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    No, even ironclad –true, river ones - were boarded. At the same time, 1. there were very few battles of early ironclads in principle, only one major one. 2. The battering ram turned out to be decisive in it. Artillery penetrated armor extremely poorly 3. As a result, the ironclads also tried to board regularly. Moreover, the ironclad are intact, whence a rather pale result.
    There was only one technical problem – the appearance of rapid-fire weapons (gatlings and Co.). How many of these gatlings would have remained in the ranks after the shelling is a big question.

    Actually, the vanilla ironclad is not a monitor. The designers were clearly inspired by the crafts of the Confederates, the most famous of which is the opponent of the Monitor "Virginia" / "Merrimack". Pseudo-monitors with guns in the casemate were built not only by Southerners, but it is always improvisation (the northerners have such crafts – river). The simplest, cheapest and most primitive option available to insurgents or third-tier powers.
    But Firaxis considered it a reference ironclad, yes.

    I will clarify that
    1. European ironclads also began as coastal slow-moving ships (armored batteries). Quite a lot of them were built. "Gloire" and "Warrior" are already the second generation, the first seaworthy ironclads.
    At the same time, a specific evolutionary branch of coastal ironclads existed and developed until the end of the era of armored ships.
    2. The first seaworthy ironclad was the "Gloire"
    3. "Warrior" was the first all-metal ironclad

    At the same time

    A). While the "fake" "Gloire" carried rifled guns, the British had a) smoothbore guns b). Extremely unsuccessful Armstrong breech-loading guns. They were terrible in the field version because of a defective shutter, and in the version of a large naval gun it was the apocalypse.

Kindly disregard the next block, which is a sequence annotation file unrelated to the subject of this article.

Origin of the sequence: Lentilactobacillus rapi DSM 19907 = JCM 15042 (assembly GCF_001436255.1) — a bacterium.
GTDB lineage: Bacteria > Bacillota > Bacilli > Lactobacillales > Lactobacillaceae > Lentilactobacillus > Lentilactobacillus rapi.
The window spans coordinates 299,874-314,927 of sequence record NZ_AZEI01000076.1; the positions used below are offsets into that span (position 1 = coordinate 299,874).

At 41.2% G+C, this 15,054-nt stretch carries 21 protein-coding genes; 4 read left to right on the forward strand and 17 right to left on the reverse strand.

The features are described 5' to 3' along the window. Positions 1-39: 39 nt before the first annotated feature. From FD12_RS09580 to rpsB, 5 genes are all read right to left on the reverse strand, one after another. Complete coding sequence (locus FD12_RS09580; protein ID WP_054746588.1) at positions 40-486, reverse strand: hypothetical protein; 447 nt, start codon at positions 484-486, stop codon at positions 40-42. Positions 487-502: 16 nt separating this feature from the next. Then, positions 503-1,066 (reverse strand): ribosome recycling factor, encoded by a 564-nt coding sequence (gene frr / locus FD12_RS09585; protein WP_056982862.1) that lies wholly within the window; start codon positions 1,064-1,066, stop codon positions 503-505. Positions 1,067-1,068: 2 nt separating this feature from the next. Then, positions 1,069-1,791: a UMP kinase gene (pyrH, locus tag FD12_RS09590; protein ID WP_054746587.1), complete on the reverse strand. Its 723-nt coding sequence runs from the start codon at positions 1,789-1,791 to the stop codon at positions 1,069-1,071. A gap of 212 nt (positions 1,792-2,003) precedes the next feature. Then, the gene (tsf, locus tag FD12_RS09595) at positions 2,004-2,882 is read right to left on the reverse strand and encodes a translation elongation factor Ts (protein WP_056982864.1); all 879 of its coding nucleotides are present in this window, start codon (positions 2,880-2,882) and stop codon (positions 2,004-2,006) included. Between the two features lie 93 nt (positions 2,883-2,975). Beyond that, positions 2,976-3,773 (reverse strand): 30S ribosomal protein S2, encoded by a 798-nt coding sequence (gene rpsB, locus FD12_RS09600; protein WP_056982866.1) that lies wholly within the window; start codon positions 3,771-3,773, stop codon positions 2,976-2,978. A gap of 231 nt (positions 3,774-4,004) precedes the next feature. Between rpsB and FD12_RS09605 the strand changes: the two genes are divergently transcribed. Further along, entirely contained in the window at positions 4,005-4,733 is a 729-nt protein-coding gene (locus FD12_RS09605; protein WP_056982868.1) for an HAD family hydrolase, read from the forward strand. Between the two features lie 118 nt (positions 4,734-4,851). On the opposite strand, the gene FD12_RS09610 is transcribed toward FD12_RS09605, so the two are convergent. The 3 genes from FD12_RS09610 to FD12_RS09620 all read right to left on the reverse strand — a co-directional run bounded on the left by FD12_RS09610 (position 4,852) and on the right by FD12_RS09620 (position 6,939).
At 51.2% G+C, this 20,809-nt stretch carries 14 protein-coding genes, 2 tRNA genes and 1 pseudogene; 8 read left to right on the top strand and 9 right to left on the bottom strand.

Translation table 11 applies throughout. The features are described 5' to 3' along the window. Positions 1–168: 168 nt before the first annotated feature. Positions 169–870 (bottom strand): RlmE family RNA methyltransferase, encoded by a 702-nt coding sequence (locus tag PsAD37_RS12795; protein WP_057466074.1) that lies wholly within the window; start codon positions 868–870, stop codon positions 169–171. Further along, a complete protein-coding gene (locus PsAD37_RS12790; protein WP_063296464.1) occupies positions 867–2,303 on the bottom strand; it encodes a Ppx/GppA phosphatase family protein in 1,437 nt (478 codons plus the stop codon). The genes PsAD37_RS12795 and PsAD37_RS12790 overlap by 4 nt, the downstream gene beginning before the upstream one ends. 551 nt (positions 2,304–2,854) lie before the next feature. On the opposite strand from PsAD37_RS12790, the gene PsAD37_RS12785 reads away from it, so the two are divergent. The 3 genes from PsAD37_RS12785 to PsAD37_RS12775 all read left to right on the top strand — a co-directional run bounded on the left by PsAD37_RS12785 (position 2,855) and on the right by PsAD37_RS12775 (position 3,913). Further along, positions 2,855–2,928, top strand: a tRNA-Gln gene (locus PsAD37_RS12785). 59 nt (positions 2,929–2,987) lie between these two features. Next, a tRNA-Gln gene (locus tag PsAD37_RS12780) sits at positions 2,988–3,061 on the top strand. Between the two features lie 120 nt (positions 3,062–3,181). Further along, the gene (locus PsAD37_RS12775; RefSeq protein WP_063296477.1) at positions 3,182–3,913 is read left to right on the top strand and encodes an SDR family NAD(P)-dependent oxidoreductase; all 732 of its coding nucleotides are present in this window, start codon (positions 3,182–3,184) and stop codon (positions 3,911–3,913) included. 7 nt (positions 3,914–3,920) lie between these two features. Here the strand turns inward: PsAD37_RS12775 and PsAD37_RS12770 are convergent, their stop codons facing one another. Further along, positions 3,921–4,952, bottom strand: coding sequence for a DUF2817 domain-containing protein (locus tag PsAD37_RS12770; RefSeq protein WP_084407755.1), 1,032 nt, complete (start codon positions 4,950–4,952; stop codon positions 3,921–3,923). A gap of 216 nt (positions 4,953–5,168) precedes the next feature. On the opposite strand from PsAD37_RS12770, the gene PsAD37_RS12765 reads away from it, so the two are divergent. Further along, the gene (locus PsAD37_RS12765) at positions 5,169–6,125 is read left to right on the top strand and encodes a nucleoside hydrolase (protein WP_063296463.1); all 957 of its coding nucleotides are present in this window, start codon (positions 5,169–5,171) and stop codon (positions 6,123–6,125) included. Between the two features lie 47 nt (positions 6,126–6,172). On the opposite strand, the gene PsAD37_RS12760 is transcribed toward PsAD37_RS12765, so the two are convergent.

They had to be removed. And they also caused the British admirals to be allergic to breech-loading guns, which lasted a very long time.
    Normal artillery "Warrior received only 5-6 years after construction.

    B). The funny thing is, the "real" ironclad was partially armored, in the central part. At the same time, the steering machine and the propeller shafts were unarmored. Unlike the "French". It doesn't really matter when shooting at a vaguely visible silhouette, but the fights of the then ironclads are point–blank shooting. The French could behave ungentlemanly and shoot at the extremities with aim.

    C) At the same time, 4 months after the Warrior, the French completed the all-metal "La Couronne" with normal weapons.
    By the way, the unit in mod does not represent the "Warrior", but something vaguely similar to the "Magenta" - the only ironclad with two gun decks.

    The British had 6 of them after the "Warrior".
    Steamships began to brazenly sink opponents 35 years before the "Warrior" (the war for Greek independence).
    20+ years before him (in the 1840s), mass construction of steam frigates began. At the same time, wheeled frigates already showed decent speed under steam and were very large. The American Mississippi was one and a half times the size of Nelson's Victoria and was known for ramming the ironclad. In which she heroically won, despite the complete absence of a battering ram.
    Then there were screw frigates and ships of the line with speeds of about 12 knots.
    In general, in the 1850s, steam engines were already the main power plant in combat mode.

    Just not. The only major battle of the era is Liss (1866). Due to the low vulnerability of the ironclads for artillery, it resulted in dogfights with rams. Antiquity 2.0. , linear tactics temporarily died.

    1. It should be borne in mind that at that time armored frigates were called a) all armored ships with one closed gun deck. As a result, all seaworthy ironclads were classified as frigates b). How the frigate could be classified... even a three-tower monitor.
    2. Historically, armored cruisers/frigate began with the reflections of the Russian Admiralty on the topic "how do we drown English non-armored cruisers".

    There are as many as two units that really represent the monitor. One is posted in this thread.

    1. Clippers made up an infinitesimal part of the transport vessels of that time. 2. The mainstream transport of the era is still already a sailing steam vessel 3. The iconic one is the Great Eastern, a "small" steamer the size of a good superdreadnought.

    As can be seen from the above, armored ships were the "tip of the iceberg" of unarmored military vessels + had a much wider range of varieties.
     
    Last edited: Oct 27, 2021